Showing posts from September, 2016

Two components of positive communication

Negativity in conversations can put a strain on relationships and can make cooperation harder. Negativity, such as criticism and blame, can make people defensive. While they are in a defensive state of mind, their ability for nuanced and creative thinking is temporarily reduced. Instead, they may try to justify their own behavior or launch a counterattack. Whenever people feel they are approached negatively their reflex is to respond negatively. Both the content of what they say and the way they are saying it is likely to become more negative.

The important difference between emotional well-being and satisfaction with life

The happiness which you experience in a situation differs from how positive you think about the situation afterwards. In the same way, there is an important difference between experiencing emotional well-being and life satisfaction. Psychologist Daniel Kahneman and economist Angis Deaton (photo) have formulated important insights about these topics which I will try to summarize below.

Should we make happiness the focus of our lives?

How important should we consider being happy? Should it be a general goal in our life to be happy? Or should it perhaps even be the ultimate goal we should have as a person? Must we see happiness as the main goal in many or all domains of our life, such as work and education? While happiness as a goal sounds quite important, perhaps we should not conclude too quickly that our life resolves or should revolve around happiness only. What happiness precisely is, how we achieve it, and to what extent we should focus on it, may harder to answer that you might think.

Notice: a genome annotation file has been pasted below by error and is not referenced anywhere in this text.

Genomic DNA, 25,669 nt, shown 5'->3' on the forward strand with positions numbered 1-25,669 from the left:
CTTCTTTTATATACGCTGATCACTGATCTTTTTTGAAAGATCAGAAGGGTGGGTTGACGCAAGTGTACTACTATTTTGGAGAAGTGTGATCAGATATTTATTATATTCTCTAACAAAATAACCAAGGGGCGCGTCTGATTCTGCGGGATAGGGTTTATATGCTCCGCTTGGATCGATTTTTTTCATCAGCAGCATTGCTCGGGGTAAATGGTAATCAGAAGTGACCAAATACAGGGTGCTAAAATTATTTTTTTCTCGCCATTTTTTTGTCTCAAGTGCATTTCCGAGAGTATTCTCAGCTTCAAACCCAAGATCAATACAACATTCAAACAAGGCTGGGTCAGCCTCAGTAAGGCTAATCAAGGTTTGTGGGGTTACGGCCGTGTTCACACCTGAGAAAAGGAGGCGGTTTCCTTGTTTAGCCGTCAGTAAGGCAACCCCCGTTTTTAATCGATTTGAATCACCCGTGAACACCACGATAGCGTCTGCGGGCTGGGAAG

3 Ways in which psychology is trying to make progress

As you may have read, there is much ado in psychology about the correctness of previously found research findings. While some scientists have responded somewhat defensively to this, others are seriously trying to improve the quality of psychological research. Here are three ways in which they try to do that.

Which types of goals when?

There are different types of goals. What are the differences and when does which type of goal work best? In a new article, Latham & Seijts (2016) summarize the findings of goals-setting theory (GST; Locke & Latham, 1990; 2013), a well supported theory about how goals work. GST-research has shown that setting specific, challenging goals lead to higher performance than easy and abstract goals. The general rule is that higher goals lead to higher performance providing four conditions have been met: the individual is competent for the goals, has sufficient situational resources, is committed and receives objective feedback on goal progress.